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"Whereas ..."

This week, installation on a new mural at Washington and Custer Streets began, in the business area known as the The Main-Dempster Mile. The mural, designed by Evanston artist/printmaker Ben Blount draws on language from the City of Evanston's June 2019 Resolution to End Structural Racism, which was unanimously passed by the City Council as a commitment toward achieving racial equity in Evanston. You can read that resolution here. "The Main-Dempster Mile is thrilled to host Ben Blount's first mural," Katherine Gotsick, executive director of the Main-Dempster Mile organization, who commissioned the mural, told me this morning. "We've been fans of Ben's for a long time, and we love this concept and design." Gotsick also thanked Art Encounter's Evanston Mural Arts Program for their support. "They've been critical in getting this project on its feet," she said.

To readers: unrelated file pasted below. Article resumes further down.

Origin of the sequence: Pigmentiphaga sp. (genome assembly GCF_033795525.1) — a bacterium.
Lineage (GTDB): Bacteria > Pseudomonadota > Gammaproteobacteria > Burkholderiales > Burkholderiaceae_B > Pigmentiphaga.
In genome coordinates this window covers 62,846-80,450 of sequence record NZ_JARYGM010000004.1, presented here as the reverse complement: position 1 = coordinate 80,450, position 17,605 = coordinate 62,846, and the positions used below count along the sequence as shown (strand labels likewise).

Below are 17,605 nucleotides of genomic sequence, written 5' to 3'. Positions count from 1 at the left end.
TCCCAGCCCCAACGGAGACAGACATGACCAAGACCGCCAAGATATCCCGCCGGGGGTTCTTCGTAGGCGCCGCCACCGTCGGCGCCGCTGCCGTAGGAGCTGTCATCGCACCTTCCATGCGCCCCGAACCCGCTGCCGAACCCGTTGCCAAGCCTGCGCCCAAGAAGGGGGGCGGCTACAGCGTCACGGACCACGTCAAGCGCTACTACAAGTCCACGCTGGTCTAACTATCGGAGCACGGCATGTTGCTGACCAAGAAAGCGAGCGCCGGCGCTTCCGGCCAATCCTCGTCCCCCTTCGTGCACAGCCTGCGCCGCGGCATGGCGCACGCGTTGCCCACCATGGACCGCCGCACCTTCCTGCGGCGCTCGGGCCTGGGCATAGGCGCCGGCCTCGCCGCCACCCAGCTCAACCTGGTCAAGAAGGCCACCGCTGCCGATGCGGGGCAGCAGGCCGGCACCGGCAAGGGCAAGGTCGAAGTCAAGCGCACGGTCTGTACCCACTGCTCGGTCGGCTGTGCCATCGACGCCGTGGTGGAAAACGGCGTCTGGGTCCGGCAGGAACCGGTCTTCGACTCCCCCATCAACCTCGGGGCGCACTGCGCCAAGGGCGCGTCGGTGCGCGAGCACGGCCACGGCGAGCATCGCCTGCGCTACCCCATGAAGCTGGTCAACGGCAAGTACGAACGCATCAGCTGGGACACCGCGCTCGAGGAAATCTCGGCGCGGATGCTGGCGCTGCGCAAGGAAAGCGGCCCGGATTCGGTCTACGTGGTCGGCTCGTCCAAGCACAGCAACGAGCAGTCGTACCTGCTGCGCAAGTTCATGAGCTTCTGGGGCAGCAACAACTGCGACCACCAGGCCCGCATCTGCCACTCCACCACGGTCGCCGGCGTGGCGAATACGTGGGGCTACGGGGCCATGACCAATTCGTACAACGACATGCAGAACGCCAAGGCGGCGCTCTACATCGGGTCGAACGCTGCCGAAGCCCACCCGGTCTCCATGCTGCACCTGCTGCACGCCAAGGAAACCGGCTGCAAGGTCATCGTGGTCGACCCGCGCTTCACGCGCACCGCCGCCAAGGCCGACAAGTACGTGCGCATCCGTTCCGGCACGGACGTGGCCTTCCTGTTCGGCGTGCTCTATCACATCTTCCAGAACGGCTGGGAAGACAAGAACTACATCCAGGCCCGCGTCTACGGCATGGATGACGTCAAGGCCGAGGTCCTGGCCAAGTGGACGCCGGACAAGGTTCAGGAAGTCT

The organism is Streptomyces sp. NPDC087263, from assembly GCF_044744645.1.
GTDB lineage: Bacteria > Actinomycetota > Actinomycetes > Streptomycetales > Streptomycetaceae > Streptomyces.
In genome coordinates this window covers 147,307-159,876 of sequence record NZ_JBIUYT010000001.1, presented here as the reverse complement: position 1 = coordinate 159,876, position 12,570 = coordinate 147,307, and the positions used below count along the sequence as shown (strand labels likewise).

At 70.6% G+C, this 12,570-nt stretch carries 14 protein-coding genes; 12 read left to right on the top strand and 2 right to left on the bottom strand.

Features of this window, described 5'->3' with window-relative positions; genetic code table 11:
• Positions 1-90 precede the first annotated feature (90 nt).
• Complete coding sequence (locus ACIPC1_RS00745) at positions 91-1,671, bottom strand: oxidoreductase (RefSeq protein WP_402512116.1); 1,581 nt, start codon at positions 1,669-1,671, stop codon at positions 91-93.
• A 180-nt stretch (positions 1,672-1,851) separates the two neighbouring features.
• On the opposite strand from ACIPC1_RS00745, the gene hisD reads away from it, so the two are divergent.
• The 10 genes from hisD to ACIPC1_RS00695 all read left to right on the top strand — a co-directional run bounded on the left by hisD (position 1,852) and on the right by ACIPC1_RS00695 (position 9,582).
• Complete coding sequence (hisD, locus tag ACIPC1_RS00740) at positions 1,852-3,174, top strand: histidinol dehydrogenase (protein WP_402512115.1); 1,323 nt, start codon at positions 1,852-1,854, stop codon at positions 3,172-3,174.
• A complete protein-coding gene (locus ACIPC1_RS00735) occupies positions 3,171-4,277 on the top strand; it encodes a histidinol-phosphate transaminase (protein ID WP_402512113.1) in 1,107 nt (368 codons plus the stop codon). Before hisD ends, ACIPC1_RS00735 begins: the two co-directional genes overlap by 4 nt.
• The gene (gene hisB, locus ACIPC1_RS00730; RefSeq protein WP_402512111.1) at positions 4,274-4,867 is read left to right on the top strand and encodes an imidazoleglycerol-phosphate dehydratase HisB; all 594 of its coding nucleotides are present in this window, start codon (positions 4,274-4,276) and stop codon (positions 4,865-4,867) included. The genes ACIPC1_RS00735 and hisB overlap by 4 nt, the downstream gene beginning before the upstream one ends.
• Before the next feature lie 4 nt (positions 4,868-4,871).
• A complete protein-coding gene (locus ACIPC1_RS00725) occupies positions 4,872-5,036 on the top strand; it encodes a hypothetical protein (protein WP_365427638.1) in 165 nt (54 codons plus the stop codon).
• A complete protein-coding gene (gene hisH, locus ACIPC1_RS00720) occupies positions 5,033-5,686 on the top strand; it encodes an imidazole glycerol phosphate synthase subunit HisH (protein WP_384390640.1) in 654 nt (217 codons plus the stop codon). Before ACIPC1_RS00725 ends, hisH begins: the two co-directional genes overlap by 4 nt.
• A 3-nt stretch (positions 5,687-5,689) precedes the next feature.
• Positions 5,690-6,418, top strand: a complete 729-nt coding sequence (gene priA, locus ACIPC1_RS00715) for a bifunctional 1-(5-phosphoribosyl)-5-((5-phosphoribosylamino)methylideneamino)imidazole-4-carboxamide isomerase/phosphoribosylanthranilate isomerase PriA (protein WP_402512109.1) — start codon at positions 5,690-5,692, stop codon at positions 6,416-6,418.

I spoke to Ben about the mural to find out more. DE: What made you think about taking language from the Racial Equity resolution as a subject for the mural? BB: I wanted to do something that was about Evanston, with a local connection. I came across the resolution. I'm interested in race, it's the subject of a lot of my work, and I thought I could look over it and find some interesting thoughts and ideas to pull out of it. DE: What are the actual words that are going to be painted? BB: It says, "Whereas City of Evanston Embraces, Believes, Recognizes, Acknowledges, Declares, and Affirms." Resolutions are always a list of "Whereas ..." statements, so I combed through the resolution and took the verbs from those statements--words of action, words that asserting something, that are taking a stance, recognizing something or someone, acknowledging something, declaring, offering positive actions. DE: And how do you think that murals like this one, and, the Black Lives Matter murals that went up across the country after George Floyd's murder, help push racial justice forward? Some people criticized the Black Lives Matter murals her and around the country as performative. I don't believe that murals like these are performative, I think they're additive. But how do you think art plays a role? BB: We live in a place where how well you do in high school can be determined by your race, but we also live in a town where people will put a Black Lives Matter mural in front of the school. Hundreds of people in Evanston have Black Lives Matter signs in front of their homes. I would I like to live in a community that would put up a mural, artwork that talks about racism and racial inequality. I don't think the people that are putting these things up are performing. I've heard people say 'Oh people put a sign in their yard, and that's all they do.' But I think it says something if someone is driving through Evanston and they see murals, and they see signs. We're a town that does have courageous conversations in our schools. Of course there's a lot of work to be done but hopefully it creates an environment where we start with the conversations and thoughts about these things before we can actually change them. I think it's part of the larger effort to change things.